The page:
Stolen with Nicolas Cage
This was the official website for the 2012 film, Stolen, starring Nicolas Cage.
Content is from the site's archived pages and other outside sources such a Rotten Tomatoes
Stolen Official Trailer #1 (2012) - Nicolas Cage Movie
Will Montgomery (Nicolas Cage) is a master thief who after being double-crossed in a heist gone awry is sent to prison for 8 years. Upon his release he's ready to leave his criminal past behind and try to rebuild a relationship with his estranged daughter Allison. The FBI and his old cohorts believe that he hid the loot from the last heist 8 years ago, $10 Million in Bonds. To get his hands on it, his old partner Vincent kidnaps Allison and demands the entire $ 10 Million as ransom. Montgomery only has one day to get the $10 Million ransom but much to the disbelief of the FBI on his trail and Vincent, Will doesn't actually have it. Instead, he must trust his instincts and his old partner in crime, the beautiful, sexy and smart Riley, to do one more, clever heist to get his daughter back alive before it's too late. -- (C) Official Site
Rating: R (for some violence and brief language)
Genre: Action & Adventure, Drama, Mystery & Suspense
Directed By: Simon West
Written By: David Guggenheim
In Theaters: Sep 14, 2012 Limited
On Disc/Streaming: Jan 8, 2013
Box Office: $289,773
Runtime: 96 minutes
Studio: Millennium Entertainment
TOMATOMETER CRITICS 16% | AUDIENCE 34%
Stolen (2 stars)
Rob Carnevale 25 March 2013
Nicolas Cage's reunion with Con Air director Simon West is disappointingly lacking in tension
What with Nicolas Cage's recent output conforming rigidly to the law of diminishing returns, it was with hopeful optimism that some fans regarded the name Simon West on the poster for Stolen. West's directorial debut was a little film called Con Air, one of Cage's greatest blockbuster moments - however, those hoping Stolen might mark a turnaround in Cage's fortunes will be especially disappointed by this loud and increasingly stupid action thriller.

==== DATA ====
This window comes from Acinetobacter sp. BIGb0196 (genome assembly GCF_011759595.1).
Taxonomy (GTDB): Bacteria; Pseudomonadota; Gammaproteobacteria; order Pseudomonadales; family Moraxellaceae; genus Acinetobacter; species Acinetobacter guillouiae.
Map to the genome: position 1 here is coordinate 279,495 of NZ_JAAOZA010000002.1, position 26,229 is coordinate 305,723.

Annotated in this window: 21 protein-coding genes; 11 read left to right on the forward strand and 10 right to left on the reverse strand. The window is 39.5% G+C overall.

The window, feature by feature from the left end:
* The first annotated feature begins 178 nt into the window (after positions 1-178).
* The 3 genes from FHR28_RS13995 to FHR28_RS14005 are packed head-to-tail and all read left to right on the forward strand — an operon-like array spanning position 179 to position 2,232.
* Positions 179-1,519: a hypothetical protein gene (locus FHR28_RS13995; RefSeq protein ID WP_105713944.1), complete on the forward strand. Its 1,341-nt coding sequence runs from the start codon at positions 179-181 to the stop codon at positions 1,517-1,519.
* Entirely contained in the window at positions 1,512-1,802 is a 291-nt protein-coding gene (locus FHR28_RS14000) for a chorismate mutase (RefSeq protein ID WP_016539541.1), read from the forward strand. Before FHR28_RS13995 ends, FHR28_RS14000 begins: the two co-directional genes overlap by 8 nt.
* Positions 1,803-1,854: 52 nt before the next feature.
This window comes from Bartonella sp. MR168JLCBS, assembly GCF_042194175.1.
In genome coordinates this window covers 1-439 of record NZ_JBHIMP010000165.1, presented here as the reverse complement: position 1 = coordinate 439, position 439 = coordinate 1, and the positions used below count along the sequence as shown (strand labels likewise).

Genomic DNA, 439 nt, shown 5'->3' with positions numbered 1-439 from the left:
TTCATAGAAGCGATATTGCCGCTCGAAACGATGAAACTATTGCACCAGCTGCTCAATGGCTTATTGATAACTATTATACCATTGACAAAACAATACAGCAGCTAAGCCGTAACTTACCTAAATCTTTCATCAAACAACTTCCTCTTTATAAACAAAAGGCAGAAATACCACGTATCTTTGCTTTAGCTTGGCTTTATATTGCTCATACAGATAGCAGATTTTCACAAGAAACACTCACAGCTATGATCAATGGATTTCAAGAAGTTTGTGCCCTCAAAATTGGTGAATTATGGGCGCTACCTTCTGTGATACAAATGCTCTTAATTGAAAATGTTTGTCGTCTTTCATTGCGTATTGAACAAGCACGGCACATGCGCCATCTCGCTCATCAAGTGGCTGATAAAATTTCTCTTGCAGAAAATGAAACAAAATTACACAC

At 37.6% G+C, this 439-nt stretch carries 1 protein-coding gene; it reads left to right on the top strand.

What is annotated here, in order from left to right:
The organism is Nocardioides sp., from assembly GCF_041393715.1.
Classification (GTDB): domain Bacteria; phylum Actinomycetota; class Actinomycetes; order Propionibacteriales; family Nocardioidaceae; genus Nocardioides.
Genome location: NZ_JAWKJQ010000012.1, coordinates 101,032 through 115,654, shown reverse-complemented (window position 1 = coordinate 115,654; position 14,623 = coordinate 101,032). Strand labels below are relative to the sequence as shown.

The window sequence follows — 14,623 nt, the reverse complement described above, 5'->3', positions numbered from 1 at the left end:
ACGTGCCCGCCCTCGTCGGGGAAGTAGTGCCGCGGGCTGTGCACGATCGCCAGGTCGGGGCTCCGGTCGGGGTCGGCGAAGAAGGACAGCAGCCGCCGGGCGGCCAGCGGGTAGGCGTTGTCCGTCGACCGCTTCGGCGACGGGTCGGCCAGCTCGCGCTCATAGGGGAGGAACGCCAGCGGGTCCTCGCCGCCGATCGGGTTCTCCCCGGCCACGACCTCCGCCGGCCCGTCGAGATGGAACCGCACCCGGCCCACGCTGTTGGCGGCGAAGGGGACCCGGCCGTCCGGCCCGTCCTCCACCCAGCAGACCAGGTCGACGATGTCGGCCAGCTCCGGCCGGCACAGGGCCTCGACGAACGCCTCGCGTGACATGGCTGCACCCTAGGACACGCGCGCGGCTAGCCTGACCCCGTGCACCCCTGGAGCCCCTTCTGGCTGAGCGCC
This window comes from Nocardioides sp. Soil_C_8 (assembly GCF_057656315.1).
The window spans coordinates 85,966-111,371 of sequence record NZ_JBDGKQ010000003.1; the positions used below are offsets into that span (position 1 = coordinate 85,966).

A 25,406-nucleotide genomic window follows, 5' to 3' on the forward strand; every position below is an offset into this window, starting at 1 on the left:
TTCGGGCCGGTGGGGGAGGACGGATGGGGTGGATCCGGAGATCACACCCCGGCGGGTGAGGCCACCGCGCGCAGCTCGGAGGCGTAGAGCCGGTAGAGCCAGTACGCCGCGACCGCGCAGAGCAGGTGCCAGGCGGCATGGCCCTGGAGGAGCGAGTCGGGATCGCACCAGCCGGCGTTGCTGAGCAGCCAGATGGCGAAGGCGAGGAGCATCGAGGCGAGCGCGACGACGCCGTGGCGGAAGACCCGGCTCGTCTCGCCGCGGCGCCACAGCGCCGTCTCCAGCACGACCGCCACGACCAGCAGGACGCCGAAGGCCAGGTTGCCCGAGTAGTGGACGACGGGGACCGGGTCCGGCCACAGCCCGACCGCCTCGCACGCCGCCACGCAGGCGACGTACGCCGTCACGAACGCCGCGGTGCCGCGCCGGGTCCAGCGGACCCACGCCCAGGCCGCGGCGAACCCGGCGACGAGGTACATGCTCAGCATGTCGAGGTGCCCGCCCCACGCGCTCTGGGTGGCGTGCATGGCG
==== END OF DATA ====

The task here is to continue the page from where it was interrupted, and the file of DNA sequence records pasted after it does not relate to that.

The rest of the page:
Cage plays former thief Will Montgomery, who gets out of jail hoping to go clean and reconcile with his estranged daughter Alison (Sami Gayle). Unfortunately, he finds that Alison has been kidnapped by his former partner Vincent (Josh Lucas), who is still waiting for his share of the proceeds from a heist he and Montgomery previously carried out together. If Will doesn’t deliver, Vincent will kill his daughter.
Taking its cues from the likes of the Liam Neeson-starring Taken as well as a host of other genre films (Con Air included, with a couple of in-jokes), Stolen is one of those Cage movies that qualifies as being so bad it’s quite entertaining, if only to see just how ludicrous things can become. However, even with that in mind, the final third lets the film down badly and is scant reward for the patience ultimately required in getting there. Cage appears to be on auto-pilot for most of the time, even when indulging his wide-eyed desperate dad mode; Lucas (sporting a mechanical leg and a really dodgy hair-cut) seems to be having fun taking things wildly over the top, but Danny Huston appears mis-cast as the dogged cop on everyone’s tale, bringing a little too much gravitas to something so silly.
For his part, West keeps things moving at a brisk pace but his action scenes pale in comparison to the films he is clearly trying to emulate. Despite his increasingly desperate attempts to crank things up, the film ends up being devoid of tension. They probably should have kept the bunny in the box.
Stolen review: thief of parts
by MaryAnn Johanson
Mon Aug 05 2013
By turns hilarious, absurd, offensive, and insulting, this is all rote action that will pique your interest only when it is being completely ridiculous.
Here, have some Cage rage. On the day he gets out of prison after eight years in the clink, Will Montgomery (Nicolas Cage: The Croods) is forced to run around New Orleans yelling a lot and randomly waving guns in people’s faces because his former partner, Vincent (Josh Lucas: J. Edgar), has kidnapped his teen daughter, Alison (Sami Gayle), in order to get Will to cough up the millions in spoils from their last job. The Expendables 2 director Simon West and Safe House screenwriter David Guggenheim have teamed up on a flick that is worse than both of those combined in a sort of loop-de-loop of negative seen-it, been-there feedback action. Stolen is 1) hilarious: how Vincent faked his death to fool the FBI into leaving him alone does not speak well for the FBI’s forensic talents; 2) absurd: Will doesn’t know what GPS is, yet he’s a whiz with a top-secret Homeland Security computer system; and 3) offensive: it turns out that having to rescue your daughter from a madman is a good way to reconnect when she’s mad at you for abandoning her for half of her life. The whole shebang reeks of desperation, from the forced excitement of one-car “chases” and brake-slamming that leads to multiple car-flipping, to some Mardi Gras parade action lifted from The Fugitive (but not pulled off half so well), to Will’s scheme to rob one more bank to pay off Vincent, which he totally planned in his head in prison and pulls off without a hitch, because nothing at all had changed over the course of eight years in the security setup of a bank that Will had previously robbed. Oh, so, 4) insulting: how stupid do they think we are?